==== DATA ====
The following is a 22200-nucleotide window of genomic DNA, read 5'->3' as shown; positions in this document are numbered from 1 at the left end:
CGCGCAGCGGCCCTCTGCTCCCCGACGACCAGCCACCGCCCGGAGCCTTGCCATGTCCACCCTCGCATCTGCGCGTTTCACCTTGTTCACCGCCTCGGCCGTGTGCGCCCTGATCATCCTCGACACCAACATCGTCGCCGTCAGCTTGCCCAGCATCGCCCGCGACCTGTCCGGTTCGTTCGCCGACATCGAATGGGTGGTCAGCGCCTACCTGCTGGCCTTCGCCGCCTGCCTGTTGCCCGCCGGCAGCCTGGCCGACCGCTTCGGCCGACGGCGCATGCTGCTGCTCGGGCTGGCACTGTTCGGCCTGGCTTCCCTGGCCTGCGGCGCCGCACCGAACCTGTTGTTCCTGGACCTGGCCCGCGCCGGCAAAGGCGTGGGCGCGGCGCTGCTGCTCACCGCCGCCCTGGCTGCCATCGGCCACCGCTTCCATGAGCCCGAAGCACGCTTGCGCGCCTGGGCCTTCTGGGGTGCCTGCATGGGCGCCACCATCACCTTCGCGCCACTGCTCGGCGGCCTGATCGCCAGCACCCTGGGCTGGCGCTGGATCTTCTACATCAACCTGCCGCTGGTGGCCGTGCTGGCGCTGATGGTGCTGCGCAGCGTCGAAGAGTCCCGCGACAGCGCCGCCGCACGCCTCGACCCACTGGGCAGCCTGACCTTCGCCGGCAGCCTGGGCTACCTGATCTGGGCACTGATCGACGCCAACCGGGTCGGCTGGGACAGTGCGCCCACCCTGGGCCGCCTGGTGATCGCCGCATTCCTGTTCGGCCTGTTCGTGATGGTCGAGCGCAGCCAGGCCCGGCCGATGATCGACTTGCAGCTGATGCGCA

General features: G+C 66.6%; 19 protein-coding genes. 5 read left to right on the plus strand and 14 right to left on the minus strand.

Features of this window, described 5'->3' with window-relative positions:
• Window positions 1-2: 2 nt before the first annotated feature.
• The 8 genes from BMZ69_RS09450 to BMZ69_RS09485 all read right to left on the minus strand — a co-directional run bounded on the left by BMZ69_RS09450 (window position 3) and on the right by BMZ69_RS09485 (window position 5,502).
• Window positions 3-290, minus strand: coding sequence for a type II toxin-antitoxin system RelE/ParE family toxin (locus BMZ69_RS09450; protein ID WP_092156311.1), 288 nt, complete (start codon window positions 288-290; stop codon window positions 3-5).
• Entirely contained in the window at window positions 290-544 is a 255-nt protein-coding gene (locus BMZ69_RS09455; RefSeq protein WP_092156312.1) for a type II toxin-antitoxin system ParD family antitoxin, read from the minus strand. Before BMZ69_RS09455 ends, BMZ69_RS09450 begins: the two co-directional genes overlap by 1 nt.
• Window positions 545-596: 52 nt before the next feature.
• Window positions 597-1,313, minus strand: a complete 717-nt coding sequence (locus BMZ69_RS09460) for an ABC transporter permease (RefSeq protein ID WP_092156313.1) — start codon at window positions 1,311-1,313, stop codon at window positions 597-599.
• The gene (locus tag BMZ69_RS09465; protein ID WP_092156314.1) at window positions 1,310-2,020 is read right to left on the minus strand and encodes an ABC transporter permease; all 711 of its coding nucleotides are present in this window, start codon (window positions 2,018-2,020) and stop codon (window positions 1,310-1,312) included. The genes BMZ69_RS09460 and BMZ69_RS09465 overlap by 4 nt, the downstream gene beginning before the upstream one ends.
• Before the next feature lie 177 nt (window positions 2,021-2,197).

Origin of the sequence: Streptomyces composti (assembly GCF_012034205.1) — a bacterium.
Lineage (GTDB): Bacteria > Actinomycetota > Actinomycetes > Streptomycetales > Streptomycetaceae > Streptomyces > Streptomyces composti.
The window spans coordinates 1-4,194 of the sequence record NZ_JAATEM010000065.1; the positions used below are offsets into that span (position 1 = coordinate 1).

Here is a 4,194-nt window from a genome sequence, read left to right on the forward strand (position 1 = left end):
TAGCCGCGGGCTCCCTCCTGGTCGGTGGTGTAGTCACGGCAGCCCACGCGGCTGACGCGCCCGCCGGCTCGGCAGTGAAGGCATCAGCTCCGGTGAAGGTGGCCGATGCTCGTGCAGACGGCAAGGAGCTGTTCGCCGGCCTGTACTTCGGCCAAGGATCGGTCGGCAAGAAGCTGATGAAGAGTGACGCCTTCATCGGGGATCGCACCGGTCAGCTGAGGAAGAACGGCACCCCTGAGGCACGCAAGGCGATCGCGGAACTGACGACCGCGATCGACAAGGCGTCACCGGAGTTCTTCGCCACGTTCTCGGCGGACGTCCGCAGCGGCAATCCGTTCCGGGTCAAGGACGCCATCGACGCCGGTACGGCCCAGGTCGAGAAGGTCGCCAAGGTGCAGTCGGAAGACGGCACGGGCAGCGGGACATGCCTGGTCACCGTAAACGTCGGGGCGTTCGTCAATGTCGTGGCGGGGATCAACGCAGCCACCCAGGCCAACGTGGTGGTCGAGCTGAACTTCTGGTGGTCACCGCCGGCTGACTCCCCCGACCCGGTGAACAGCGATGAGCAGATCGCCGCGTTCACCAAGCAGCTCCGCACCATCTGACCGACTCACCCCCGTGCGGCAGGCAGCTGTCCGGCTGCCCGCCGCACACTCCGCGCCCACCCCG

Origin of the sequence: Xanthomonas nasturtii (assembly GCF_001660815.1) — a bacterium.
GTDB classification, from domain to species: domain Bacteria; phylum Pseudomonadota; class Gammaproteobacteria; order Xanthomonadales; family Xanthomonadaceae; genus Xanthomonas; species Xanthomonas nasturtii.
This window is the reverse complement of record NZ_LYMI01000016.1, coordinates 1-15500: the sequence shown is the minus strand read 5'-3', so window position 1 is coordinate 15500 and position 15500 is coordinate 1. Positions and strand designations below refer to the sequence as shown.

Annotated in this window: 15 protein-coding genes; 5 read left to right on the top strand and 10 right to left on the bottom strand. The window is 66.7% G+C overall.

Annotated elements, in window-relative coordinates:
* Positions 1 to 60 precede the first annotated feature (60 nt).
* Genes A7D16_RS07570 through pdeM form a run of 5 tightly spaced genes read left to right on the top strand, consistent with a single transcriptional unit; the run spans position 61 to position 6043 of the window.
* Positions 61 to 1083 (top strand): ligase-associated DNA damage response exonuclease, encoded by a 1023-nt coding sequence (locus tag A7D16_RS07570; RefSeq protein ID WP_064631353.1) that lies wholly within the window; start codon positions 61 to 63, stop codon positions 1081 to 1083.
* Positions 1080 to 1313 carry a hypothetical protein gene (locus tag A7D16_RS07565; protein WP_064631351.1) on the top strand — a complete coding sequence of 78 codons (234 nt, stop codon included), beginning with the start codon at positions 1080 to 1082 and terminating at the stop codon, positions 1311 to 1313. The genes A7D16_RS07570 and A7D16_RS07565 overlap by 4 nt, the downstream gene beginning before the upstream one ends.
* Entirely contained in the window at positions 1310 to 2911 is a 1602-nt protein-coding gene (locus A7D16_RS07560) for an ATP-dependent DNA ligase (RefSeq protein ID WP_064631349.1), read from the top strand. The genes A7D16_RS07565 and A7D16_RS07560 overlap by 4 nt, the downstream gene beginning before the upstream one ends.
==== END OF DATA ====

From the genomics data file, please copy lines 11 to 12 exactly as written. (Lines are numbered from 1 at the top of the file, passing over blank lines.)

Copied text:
• The gene (locus tag BMZ69_RS09465; protein ID WP_092156314.1) at window positions 1,310-2,020 is read right to left on the minus strand and encodes an ABC transporter permease; all 711 of its coding nucleotides are present in this window, start codon (window positions 2,018-2,020) and stop codon (window positions 1,310-1,312) included. The genes BMZ69_RS09460 and BMZ69_RS09465 overlap by 4 nt, the downstream gene beginning before the upstream one ends.
• Before the next feature lie 177 nt (window positions 2,021-2,197).